The good oil on the Tigers

by John Green

Sometimes tourists return from third world destinations and marvel that the locals “look so happy!”

It’s like observing Richmond fans. One wag recently labelled the Tigers as the “happiest bottom four team in history”. Supporters are convinced that the glory days are about to return on the strength of an exciting young list. It’s like we are sitting on huge deposits of oil just waiting to be exploited to launch us to an untrammelled era of prosperity.

As for Port Adelaide, sure they’ve won four out of five, but who cares? They’re hardly seen on free-to-air television in Victoria. It’s a case of out of sight and out of mind.

After Barry Hall failed to reel him in on the previous night, our own Jack Reiwoldt has been crowned as the Coleman Medallist. It’s a portent of the accolades and riches about to flow to our once beleaguered club. Even though it would have been nice to see Jack roost the major that brought him the medal, we’ll take it anyway.

Then there’s the Cousins factor. Today he wears the sash for the last time. We’ve all witnessed his travails on his Such is Life documentary. Only Tigerland gave him the chance to redeem himself. We feel good about ourselves. Cousins has returned the favour in spades and been a star performer. The players love him. He has made a miraculous recovery from the strained hamstring he suffered last week against St. Kilda. Sure he’s done nothing apart from a few handball drills over the past week, but nothing can spoil what promises to be an ecstatic end to the campaign. They’ll do it for Ben and they’ll do it for us in the bleachers.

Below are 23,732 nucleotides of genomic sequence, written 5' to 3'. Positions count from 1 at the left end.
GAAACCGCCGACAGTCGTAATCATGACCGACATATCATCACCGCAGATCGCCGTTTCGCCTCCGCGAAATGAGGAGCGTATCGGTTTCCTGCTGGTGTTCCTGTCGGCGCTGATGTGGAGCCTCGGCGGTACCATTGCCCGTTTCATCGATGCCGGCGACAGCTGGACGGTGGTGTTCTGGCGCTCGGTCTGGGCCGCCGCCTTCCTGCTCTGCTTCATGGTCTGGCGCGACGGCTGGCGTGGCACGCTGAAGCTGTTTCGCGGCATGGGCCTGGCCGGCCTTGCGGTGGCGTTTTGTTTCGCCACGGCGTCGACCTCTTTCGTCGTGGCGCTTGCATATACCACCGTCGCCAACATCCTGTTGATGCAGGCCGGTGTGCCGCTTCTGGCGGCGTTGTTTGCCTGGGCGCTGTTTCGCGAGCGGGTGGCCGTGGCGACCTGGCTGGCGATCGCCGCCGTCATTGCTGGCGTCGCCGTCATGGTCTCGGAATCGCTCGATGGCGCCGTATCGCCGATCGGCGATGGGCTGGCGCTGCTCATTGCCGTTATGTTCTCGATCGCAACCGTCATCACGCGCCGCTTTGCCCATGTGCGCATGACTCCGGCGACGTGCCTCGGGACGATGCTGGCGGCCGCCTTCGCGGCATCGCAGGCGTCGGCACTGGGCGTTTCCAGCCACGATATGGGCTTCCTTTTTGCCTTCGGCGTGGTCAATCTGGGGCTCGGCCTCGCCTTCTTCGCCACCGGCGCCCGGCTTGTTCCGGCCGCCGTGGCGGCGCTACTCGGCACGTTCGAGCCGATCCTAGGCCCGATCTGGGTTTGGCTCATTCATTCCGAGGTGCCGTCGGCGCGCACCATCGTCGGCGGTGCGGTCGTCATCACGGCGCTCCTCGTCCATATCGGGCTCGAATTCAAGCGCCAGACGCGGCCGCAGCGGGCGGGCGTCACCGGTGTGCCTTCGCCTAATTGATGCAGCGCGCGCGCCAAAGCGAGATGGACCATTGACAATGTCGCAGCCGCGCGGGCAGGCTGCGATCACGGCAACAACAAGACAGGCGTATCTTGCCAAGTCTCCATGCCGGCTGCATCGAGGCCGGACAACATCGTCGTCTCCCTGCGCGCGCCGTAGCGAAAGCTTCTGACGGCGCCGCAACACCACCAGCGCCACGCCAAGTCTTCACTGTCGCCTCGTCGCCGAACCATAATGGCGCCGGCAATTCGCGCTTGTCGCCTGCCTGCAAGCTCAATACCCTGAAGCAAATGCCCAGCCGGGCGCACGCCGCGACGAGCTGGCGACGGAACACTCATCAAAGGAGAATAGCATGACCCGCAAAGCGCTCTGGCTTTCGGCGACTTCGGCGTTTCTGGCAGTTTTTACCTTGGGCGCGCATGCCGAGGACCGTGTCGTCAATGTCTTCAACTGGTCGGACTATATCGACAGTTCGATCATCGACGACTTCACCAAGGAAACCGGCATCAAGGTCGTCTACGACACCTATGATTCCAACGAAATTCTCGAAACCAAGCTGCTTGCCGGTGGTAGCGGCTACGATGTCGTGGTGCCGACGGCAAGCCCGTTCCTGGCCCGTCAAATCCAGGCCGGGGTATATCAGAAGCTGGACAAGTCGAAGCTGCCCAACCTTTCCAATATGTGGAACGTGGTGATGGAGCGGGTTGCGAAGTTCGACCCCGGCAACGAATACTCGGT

The Tigers open proceedings in sparkling fashion. They lead  2-1 to nil when Cousins enters the arena to the rapturous applause of the faithful at the six-minute mark. How far Richmond?

The engine room begins to sputter. There are no more six-pointers for the quarter, only a series of behinds. Port fares little better and scores are level at quarter time. With the roof open, it appears that nobody can shoot straight in normal atmospheric conditions.

The second term is an unmitigated disaster. The Tigers attempt some free-wheeling run-and-carry out of defence. They commit abysmal errors and are chopped up by the eager visitors. They overuse handball, relinquish possession and watch the ball sailing over their heads into an open Power forward line. Richmond is unable to staunch the flow. Brogan mugs Graham at the centre bounces. Boak,  Logan and Kane Cornes seize possession at the stoppages and relentlessly drive the ball forward. They boot seven in a row and rattle on 10-2 to the Tigers’ 1-3 for the quarter.

This is not going to script. Cousins’ swansong is matching the trauma of his first appearance in the colours, a crushing loss to Carlton in the opening round of 2009. All we need is the sight of him clutching his hamstring and staggering from the field. Our insecurities begin to resurface. We’re still fifteenth. We’re still going nowhere. Why on earth did we let David Rodan cross to Port?

Maybe what we think is oil is really brackish swamp water.

The visitors boot the first goal of the term and push the margin out to 59 points. But things start to click. Cotchin, Tuck and Martin muscle in at the stoppages. Morton dominates the midfield. Somehow the Tigers draw to within 28 points at the final break.